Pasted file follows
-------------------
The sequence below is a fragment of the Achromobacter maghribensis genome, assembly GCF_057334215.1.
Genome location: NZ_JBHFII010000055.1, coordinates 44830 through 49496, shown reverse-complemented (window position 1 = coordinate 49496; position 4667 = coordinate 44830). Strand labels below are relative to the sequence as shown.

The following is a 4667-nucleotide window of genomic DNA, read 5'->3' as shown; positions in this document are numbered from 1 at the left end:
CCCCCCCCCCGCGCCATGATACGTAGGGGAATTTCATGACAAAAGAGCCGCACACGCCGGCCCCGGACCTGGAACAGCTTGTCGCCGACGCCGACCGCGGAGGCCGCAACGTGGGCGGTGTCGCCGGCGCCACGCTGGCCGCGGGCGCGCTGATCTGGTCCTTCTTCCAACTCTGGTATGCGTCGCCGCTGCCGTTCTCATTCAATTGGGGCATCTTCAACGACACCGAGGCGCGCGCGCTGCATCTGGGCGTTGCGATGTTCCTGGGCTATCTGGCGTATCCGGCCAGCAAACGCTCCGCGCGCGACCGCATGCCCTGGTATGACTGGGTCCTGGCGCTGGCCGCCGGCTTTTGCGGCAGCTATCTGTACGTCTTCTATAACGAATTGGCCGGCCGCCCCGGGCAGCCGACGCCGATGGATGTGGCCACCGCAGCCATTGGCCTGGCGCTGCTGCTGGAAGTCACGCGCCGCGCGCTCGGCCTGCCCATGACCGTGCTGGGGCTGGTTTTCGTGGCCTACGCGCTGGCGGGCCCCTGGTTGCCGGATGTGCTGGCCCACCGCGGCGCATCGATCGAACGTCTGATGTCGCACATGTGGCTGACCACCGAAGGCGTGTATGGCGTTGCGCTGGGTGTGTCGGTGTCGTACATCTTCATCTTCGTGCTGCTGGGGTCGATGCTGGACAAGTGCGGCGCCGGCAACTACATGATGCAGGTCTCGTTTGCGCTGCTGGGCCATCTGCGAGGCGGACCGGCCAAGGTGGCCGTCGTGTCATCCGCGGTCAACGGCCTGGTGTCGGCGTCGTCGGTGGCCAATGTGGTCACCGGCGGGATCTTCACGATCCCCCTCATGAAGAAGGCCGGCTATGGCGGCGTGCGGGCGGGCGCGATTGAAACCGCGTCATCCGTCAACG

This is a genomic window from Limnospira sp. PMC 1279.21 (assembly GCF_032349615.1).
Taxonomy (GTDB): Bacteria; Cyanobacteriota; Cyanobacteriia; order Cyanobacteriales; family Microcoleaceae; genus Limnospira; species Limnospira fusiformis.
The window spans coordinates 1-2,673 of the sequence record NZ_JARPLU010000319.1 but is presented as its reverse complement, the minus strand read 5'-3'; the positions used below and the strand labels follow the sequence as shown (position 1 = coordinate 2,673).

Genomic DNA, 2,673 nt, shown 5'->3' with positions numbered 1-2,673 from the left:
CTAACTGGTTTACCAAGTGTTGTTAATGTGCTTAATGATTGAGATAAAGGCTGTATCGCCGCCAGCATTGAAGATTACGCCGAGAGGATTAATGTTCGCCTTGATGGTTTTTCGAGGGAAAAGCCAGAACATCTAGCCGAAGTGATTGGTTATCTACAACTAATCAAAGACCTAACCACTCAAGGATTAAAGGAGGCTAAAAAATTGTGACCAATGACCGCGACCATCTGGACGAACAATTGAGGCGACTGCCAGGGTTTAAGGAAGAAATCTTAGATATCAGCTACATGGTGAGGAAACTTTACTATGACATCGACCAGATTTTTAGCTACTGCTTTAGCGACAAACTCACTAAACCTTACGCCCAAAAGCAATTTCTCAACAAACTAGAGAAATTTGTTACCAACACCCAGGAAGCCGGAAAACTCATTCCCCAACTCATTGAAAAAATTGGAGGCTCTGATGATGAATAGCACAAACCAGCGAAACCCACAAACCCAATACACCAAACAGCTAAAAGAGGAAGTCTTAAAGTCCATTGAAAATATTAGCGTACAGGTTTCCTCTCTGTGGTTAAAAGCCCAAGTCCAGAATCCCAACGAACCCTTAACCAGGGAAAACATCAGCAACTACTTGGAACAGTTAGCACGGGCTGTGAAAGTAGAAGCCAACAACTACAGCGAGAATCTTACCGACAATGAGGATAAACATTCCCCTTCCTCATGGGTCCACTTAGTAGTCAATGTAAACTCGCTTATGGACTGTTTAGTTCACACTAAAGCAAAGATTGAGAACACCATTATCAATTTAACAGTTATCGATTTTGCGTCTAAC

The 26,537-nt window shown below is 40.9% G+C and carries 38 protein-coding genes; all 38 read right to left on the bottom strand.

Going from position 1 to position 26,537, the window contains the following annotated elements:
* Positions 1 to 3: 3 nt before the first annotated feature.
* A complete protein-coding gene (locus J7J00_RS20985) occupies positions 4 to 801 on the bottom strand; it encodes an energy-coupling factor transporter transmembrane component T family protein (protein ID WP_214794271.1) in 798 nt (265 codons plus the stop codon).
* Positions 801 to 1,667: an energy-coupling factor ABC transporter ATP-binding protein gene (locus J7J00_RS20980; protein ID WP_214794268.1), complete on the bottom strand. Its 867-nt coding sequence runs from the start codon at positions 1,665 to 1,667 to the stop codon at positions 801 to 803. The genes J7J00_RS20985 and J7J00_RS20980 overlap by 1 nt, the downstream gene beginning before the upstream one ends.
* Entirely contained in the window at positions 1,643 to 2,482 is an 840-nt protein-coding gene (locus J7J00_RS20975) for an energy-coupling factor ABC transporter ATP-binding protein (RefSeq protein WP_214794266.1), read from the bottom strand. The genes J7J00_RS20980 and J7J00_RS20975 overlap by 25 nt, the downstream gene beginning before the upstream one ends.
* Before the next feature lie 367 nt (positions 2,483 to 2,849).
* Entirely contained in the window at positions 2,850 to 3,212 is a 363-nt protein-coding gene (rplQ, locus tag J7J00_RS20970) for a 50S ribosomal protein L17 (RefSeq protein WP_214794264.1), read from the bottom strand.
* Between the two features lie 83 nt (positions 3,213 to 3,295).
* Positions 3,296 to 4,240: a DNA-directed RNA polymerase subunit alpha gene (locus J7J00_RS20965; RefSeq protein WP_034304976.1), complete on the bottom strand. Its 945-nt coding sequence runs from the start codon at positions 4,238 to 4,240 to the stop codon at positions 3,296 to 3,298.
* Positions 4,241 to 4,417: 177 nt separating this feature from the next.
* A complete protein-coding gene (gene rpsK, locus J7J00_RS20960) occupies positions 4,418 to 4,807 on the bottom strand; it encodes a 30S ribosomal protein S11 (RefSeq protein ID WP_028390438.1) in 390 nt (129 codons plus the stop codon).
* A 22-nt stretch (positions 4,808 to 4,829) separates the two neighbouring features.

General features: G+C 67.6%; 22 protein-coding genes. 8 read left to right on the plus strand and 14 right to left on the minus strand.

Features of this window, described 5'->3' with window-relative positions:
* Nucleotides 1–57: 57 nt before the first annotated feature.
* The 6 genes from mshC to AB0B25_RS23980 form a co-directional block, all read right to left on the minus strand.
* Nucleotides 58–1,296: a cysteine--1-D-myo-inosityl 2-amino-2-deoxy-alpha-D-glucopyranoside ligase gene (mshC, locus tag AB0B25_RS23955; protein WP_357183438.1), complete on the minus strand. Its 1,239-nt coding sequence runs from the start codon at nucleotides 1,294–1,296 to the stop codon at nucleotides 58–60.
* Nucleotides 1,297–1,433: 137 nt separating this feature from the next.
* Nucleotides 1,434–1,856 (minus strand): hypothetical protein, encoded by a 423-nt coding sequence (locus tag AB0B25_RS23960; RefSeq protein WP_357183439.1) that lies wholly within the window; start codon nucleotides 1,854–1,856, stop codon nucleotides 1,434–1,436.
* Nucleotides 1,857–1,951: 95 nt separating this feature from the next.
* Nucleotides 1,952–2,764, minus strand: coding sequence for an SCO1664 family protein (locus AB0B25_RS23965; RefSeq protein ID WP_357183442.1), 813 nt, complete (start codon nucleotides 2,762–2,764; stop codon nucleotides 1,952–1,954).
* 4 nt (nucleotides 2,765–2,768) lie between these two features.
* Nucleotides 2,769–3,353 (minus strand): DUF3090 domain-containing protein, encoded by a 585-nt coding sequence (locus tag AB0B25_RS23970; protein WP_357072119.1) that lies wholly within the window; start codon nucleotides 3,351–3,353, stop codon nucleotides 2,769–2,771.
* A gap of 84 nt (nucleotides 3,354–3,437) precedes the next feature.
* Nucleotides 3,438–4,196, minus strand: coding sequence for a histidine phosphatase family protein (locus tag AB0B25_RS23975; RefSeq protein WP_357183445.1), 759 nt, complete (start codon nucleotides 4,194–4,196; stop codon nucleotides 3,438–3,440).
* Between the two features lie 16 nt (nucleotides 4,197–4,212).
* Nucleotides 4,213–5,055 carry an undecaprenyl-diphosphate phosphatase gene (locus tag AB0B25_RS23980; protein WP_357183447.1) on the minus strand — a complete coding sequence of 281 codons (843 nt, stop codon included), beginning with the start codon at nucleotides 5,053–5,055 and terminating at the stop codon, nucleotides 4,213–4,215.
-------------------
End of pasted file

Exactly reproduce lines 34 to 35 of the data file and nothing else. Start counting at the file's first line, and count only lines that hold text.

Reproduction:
* A gap of 84 nt (nucleotides 3,354–3,437) precedes the next feature.
* Nucleotides 3,438–4,196, minus strand: coding sequence for a histidine phosphatase family protein (locus tag AB0B25_RS23975; RefSeq protein WP_357183445.1), 759 nt, complete (start codon nucleotides 4,194–4,196; stop codon nucleotides 3,438–3,440).